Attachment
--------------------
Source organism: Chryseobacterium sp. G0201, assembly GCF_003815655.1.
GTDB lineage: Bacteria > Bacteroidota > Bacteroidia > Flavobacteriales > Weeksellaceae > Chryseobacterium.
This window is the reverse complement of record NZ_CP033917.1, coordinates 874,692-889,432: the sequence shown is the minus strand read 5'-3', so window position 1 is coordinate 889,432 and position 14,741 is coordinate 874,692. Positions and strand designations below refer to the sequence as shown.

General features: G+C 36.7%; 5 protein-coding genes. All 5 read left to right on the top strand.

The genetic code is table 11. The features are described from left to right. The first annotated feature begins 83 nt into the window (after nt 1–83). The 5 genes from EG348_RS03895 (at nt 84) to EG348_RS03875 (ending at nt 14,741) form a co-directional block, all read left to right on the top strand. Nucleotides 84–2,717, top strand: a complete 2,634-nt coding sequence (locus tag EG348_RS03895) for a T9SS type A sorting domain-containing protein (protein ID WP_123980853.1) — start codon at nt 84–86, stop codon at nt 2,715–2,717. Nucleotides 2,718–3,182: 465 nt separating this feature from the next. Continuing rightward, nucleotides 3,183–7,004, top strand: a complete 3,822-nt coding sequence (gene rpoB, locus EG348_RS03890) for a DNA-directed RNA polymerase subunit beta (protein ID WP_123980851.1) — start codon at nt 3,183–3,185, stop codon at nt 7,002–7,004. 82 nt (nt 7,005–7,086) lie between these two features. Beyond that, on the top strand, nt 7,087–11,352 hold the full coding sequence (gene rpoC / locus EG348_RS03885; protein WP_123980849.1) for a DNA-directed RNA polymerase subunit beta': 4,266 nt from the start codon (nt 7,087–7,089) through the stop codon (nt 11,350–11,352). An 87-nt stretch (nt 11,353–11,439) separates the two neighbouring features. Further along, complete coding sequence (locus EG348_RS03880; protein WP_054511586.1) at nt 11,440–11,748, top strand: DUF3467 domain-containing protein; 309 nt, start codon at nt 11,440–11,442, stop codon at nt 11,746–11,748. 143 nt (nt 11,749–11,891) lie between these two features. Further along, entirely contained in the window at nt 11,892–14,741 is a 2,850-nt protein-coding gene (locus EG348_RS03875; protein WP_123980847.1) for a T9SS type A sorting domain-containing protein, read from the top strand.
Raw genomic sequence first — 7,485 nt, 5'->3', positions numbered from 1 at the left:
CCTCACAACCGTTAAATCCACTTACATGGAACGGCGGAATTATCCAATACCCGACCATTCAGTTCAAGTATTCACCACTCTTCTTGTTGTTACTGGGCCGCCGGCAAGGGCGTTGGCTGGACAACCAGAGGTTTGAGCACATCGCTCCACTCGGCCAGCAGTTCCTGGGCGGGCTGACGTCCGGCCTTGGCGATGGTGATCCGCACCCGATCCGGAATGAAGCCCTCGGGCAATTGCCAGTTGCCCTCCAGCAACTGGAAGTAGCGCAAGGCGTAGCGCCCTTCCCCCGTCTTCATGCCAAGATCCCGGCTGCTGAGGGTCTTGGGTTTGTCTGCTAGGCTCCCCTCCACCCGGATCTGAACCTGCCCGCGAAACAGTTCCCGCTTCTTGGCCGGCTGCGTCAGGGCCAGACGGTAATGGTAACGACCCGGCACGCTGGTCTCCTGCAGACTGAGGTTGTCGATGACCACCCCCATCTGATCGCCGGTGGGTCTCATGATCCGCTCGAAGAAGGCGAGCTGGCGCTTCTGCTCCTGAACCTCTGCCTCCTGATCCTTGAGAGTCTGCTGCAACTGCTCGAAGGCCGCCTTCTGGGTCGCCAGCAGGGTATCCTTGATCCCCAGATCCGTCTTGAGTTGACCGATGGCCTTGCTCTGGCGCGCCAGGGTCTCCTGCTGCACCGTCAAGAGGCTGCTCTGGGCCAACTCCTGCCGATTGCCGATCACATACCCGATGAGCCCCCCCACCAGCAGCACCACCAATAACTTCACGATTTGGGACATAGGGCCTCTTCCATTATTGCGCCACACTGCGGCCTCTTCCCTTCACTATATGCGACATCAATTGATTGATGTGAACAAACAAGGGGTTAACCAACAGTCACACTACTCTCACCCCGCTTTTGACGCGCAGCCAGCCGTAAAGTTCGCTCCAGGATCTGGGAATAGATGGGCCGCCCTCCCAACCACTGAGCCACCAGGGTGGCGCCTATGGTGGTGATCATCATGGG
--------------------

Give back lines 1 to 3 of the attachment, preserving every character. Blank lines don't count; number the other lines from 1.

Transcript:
Source organism: Chryseobacterium sp. G0201, assembly GCF_003815655.1.
GTDB lineage: Bacteria > Bacteroidota > Bacteroidia > Flavobacteriales > Weeksellaceae > Chryseobacterium.
This window is the reverse complement of record NZ_CP033917.1, coordinates 874,692-889,432: the sequence shown is the minus strand read 5'-3', so window position 1 is coordinate 889,432 and position 14,741 is coordinate 874,692. Positions and strand designations below refer to the sequence as shown.